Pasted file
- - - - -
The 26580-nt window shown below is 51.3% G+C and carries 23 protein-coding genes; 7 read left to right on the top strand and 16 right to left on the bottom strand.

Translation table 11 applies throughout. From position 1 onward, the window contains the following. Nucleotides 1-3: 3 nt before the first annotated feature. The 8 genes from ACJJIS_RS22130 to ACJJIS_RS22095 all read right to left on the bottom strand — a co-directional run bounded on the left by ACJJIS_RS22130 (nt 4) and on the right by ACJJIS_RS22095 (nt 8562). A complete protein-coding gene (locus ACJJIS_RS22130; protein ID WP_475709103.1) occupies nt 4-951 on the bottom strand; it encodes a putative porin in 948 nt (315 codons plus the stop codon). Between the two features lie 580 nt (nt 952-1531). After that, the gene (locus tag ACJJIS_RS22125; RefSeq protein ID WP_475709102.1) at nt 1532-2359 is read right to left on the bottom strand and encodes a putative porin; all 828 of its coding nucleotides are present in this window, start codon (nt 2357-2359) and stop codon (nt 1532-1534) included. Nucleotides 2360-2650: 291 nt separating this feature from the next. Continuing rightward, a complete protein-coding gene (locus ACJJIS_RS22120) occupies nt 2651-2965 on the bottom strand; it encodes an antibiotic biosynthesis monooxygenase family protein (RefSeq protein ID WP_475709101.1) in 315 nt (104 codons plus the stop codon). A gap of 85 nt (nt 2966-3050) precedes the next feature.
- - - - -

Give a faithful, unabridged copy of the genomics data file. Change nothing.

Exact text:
The 26580-nt window shown below is 51.3% G+C and carries 23 protein-coding genes; 7 read left to right on the top strand and 16 right to left on the bottom strand.

Translation table 11 applies throughout. From position 1 onward, the window contains the following. Nucleotides 1-3: 3 nt before the first annotated feature. The 8 genes from ACJJIS_RS22130 to ACJJIS_RS22095 all read right to left on the bottom strand — a co-directional run bounded on the left by ACJJIS_RS22130 (nt 4) and on the right by ACJJIS_RS22095 (nt 8562). A complete protein-coding gene (locus ACJJIS_RS22130; protein ID WP_475709103.1) occupies nt 4-951 on the bottom strand; it encodes a putative porin in 948 nt (315 codons plus the stop codon). Between the two features lie 580 nt (nt 952-1531). After that, the gene (locus tag ACJJIS_RS22125; RefSeq protein ID WP_475709102.1) at nt 1532-2359 is read right to left on the bottom strand and encodes a putative porin; all 828 of its coding nucleotides are present in this window, start codon (nt 2357-2359) and stop codon (nt 1532-1534) included. Nucleotides 2360-2650: 291 nt separating this feature from the next. Continuing rightward, a complete protein-coding gene (locus ACJJIS_RS22120) occupies nt 2651-2965 on the bottom strand; it encodes an antibiotic biosynthesis monooxygenase family protein (RefSeq protein ID WP_475709101.1) in 315 nt (104 codons plus the stop codon). A gap of 85 nt (nt 2966-3050) precedes the next feature.